Her description of the land, the mountains, the small town and the wildlife stirred me to my soul. It all sounded just like I had imagined, just the way I had learned about it in those books all those years ago. Montana sounded exactly like the wild side of paradise. I had been reminded about the beauty and mystery of Montana and listened to every word as she told the tale of Robert’s dream finally coming true; to live in small town America in a nice comfortable home on enough acreage to have a horse or two and let his children play without harm or danger from the crime and chaos of the big city. His dream was happening, unfolding, and becoming real. And Brenda was left to make a very serious decision about her future; would she stay in Sun City to live with her Mr. White, or, should she move to Montana to live with her son and the now, very pregnant, April? This question plagued my sleep as I tossed and turned for hours in the overstuffed bed with the heavy quilt and comforter that was so suffocating. The faint smell of cat urine became too much to ignore when suddenly, I became overwhelmed with heat and abruptly sat up in the bed, gasping for breath. Covered in perspiration, pins and needles, while the room began to spin, the smell of cigarette smoke wafted into the room and I began to cough uncontrollably.

Wednesday, May 18, 2011

03.S07 Chapter Three, Snippet Seven

New Prairie Woman
Susie Rosso Wolf
Chapter Three, con't

The outside of the house was typically high desert with its colored green pebble rocks painting the front yard with a kind of faux grass. She had a few succulents planted in terracotta pots that lined the front porch and ceramic statues of deer and eagles that were sitting in the green pebbles. It was a well maintained yard and very inviting in a foreign kind of way. From an old hippie beach bum’s point of view, the desert scene didn’t do much for my senses but I could appreciate it just the same. There was a kind of beauty there that I was sure I could find, given enough time to explore it.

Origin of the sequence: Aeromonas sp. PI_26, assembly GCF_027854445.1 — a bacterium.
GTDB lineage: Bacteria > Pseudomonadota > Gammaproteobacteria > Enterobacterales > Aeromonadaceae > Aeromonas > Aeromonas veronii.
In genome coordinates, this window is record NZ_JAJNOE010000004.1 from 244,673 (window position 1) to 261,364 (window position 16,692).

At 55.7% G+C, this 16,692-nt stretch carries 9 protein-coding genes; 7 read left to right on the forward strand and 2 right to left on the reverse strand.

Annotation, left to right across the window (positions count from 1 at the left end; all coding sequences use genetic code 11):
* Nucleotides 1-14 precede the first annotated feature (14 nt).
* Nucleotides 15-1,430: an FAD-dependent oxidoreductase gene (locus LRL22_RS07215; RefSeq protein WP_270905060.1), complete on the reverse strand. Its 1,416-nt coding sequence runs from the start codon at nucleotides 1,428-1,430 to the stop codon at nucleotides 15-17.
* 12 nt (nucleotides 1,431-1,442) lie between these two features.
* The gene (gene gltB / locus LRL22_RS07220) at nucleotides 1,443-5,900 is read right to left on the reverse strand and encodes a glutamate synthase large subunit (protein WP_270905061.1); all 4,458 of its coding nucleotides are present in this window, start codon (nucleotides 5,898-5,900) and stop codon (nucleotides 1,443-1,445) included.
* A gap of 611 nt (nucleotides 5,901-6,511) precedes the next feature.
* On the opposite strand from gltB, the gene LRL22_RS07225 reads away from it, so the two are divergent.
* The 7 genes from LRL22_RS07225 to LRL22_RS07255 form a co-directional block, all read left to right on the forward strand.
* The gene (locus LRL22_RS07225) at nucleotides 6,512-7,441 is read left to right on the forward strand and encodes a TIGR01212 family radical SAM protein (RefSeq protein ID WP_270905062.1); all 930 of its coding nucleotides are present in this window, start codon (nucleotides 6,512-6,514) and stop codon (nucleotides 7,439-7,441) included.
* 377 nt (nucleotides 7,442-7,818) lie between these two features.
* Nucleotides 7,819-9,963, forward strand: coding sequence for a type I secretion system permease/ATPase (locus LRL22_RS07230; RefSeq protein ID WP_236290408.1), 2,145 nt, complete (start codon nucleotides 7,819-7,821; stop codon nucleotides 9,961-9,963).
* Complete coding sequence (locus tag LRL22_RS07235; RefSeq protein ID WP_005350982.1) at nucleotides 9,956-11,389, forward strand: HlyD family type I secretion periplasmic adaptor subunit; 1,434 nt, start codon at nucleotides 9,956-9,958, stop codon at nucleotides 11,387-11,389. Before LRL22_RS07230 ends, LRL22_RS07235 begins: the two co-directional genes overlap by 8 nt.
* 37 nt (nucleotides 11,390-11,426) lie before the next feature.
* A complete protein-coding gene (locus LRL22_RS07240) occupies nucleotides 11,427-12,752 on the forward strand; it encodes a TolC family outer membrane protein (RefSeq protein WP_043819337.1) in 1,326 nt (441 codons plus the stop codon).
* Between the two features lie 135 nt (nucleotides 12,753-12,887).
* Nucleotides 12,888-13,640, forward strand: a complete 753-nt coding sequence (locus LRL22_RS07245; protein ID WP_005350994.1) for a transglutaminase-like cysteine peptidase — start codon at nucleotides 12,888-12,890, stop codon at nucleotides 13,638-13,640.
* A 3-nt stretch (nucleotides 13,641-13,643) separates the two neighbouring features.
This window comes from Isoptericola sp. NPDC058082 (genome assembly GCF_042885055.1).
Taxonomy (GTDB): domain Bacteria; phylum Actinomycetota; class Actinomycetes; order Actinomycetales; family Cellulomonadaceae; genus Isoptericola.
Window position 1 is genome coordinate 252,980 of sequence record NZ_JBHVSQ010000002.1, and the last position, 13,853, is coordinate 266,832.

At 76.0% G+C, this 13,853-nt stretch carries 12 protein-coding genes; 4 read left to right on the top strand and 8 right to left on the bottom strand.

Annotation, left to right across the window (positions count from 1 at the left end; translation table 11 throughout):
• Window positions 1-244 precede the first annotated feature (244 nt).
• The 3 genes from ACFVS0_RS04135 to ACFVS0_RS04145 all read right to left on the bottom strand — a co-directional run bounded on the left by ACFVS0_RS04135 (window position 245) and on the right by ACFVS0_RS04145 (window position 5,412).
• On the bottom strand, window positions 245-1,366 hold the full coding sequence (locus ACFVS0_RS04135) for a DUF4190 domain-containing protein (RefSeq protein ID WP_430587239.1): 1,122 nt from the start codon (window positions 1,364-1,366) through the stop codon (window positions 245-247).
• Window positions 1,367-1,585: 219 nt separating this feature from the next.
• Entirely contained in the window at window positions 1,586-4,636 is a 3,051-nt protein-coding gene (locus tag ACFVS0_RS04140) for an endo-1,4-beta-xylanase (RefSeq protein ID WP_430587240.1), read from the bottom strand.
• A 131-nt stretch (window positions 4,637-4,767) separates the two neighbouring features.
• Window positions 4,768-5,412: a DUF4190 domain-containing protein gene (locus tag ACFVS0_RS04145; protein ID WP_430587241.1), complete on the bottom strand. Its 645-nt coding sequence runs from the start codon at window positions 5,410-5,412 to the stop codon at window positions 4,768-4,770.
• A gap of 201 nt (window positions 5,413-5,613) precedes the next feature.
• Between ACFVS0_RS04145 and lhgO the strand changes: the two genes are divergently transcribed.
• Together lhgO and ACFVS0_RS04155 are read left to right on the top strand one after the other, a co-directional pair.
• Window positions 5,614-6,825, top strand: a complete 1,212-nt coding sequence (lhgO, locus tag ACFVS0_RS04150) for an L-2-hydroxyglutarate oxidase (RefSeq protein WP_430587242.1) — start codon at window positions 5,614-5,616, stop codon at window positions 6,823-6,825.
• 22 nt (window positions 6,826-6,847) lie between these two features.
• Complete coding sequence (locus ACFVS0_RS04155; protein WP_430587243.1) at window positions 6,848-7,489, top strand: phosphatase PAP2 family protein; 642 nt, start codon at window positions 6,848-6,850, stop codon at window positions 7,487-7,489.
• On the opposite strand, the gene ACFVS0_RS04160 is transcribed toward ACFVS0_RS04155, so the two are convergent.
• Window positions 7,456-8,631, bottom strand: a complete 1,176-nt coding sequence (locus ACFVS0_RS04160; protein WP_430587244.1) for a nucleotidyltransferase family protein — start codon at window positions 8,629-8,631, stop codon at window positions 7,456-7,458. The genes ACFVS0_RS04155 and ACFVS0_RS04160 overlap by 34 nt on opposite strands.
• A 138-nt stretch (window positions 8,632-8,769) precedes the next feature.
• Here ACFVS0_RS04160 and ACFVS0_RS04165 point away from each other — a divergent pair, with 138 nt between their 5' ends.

Once I turned Zippie’s engine off I could hear her two dogs, Wyatt Earp and Misty Blue, a mother/son Border Collie team that were gregariously greeting the new stranger as Brenda yelled at them to knock it off. The moment I opened the door she began crying. “I can’t believe my eyes! You’re here! You’re actually here!”
“Yeah, I’m here.” I said, with a whopper of a headache pounding as I slid off the seat and the rest of my body followed. Stiff, tired, and very hungry I wasn’t exactly full of energy but happy to have my feet on the ground after the long drive.
“Come on in!” She said, with that southern drawl I knew so well. “Do ya want some aspirin and some water? Are ya hungry? I made some tuna would you like a sandwich?”
“Yes, and yes, thank you,” I answered.
“Okay, come in and sit a spell then I’ll give you a tour.”